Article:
“Bad Lieutenant: Port of Call New Orleans” — a sort-of, not-quite remake of Abel Ferrera’s 1993 film of the same name — sees Cage as an über-crooked cop come undone. His drug-addled investigator is pretty much irredeemable — he nearly lets a prisoner drown to death in the opening minutes of the film, and he threatens to murder two older women in cold blood for information. But in the final moments of the film, he reunites with the prisoner he almost allowed to drown. That man is free and sober when he meets Cage’s Terence McDonagh again in a hotel room — and offers McDonagh a chance to end his addiction.
The two men end the film sitting on the floor of an aquarium, their backs turned to the enormous glass through which viewers watch fish and sharks swim. Animals abound in the film — there are iguanas on a coffee table that only McDonagh can see, and a gator that looks on as another gator is killed by a car on the highway. Cage’s McDonagh is one of them, too, a snake in a swamp of evil. Critics praised “Bad Lieutenant” because, finally, Cage and a crime film were on the same weird wavelength.
Cage loves a revenge thriller, and this is perhaps the film within that genre that rings most true. Cage’s eponymous character is a Southern tree poisoner who gives a job to a teen with an abusive father. Of course, we know Cage as a California-bred Italian-American Oscar winner from the esteemed Coppola clan, but here he disappears into the part about as well as Nicolas Cage can disappear into anything.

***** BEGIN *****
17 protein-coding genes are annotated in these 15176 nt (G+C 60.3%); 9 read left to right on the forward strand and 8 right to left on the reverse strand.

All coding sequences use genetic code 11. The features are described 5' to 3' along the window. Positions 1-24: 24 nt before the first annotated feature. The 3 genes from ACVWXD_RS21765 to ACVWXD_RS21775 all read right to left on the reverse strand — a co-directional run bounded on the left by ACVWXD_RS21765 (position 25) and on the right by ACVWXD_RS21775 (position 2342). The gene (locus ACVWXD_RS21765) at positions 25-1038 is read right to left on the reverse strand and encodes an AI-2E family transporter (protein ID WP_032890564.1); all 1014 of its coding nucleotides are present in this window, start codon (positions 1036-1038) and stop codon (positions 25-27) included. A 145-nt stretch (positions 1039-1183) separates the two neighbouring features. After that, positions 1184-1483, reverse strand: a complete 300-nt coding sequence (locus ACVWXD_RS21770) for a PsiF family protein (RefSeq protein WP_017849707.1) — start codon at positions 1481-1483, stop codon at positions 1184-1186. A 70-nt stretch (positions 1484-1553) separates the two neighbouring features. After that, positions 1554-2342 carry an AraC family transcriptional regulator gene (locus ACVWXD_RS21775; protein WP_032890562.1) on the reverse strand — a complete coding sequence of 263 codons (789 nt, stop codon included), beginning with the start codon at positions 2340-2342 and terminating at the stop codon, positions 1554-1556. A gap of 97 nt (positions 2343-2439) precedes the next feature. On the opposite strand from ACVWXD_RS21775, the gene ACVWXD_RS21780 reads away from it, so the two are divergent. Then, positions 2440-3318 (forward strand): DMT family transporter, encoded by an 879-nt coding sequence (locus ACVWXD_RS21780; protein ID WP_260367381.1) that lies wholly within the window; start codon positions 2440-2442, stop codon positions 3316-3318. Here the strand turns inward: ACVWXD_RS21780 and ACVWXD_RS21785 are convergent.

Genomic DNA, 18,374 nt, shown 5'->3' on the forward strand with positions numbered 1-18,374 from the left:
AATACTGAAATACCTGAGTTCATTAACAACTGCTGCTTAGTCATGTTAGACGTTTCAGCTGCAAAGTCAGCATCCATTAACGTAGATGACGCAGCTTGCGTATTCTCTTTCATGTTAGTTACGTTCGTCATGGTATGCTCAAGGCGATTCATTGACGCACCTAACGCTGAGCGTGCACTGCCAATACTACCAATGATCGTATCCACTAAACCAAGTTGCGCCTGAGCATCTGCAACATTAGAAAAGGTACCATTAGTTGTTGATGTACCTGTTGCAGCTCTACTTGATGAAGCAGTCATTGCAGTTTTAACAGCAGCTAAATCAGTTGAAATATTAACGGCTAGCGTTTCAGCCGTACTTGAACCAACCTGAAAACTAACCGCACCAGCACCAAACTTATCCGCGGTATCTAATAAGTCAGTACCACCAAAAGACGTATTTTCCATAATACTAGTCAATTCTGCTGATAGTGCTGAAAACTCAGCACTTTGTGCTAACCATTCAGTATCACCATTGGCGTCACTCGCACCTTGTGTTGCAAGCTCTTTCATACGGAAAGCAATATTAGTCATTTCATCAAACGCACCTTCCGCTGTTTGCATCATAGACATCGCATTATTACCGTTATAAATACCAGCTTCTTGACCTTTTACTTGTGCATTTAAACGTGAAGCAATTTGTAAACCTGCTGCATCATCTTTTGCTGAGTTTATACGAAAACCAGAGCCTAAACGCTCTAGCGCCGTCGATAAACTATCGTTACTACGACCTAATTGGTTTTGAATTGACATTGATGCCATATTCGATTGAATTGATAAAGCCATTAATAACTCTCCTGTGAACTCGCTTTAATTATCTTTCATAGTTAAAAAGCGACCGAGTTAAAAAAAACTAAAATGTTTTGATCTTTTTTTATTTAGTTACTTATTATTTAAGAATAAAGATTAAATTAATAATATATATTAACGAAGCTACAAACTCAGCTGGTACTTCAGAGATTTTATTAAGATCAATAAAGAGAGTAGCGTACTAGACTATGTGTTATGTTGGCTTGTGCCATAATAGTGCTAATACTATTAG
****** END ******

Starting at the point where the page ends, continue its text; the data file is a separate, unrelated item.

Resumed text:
The naturalistic film, filled mostly with first-time actors, followed a string of forgettable flops like Disney’s “The Sorcerer’s Apprentice,” the sequel to “Ghost Rider” and the “Taken”-esque thriller “Stolen.” Critics were effusive about Cage’s performance: Time hailed it as a “comeback” for the oft-heralded actor, and The Guardian said Cage “carries the film.”
It worked, critics said, because it took what made Cage great in most other films — his heightened responses and extreme earnestness — and grounded it. In his review of “Joe,” The Guardian’s Peter Bradshaw remarked that Cage “possesses a sense of both the extravagant and the absurd that makes him castable in both serious pictures and comedies.”
This surreal horror features one of Cage’s all-time greatest onscreen breakdowns — this time in his underwear with a giant bottle of vodka in hand. Cage’s lumberjack Red has witnessed his beloved partner, the titular Mandy, get burned alive in front of him by an evil cult and cannibalistic bikers. He finds himself half-naked inside a beautifully wallpapered bathroom, screaming in agony and disbelief at the shock of violence he’s been forced to endure. It’s funny at first — another addition to the “Nicolas Cage Freakout” compilations that brought him infamy for years — but quickly grows unsettling and sad, like we’re witnessing something too private to be shared onscreen.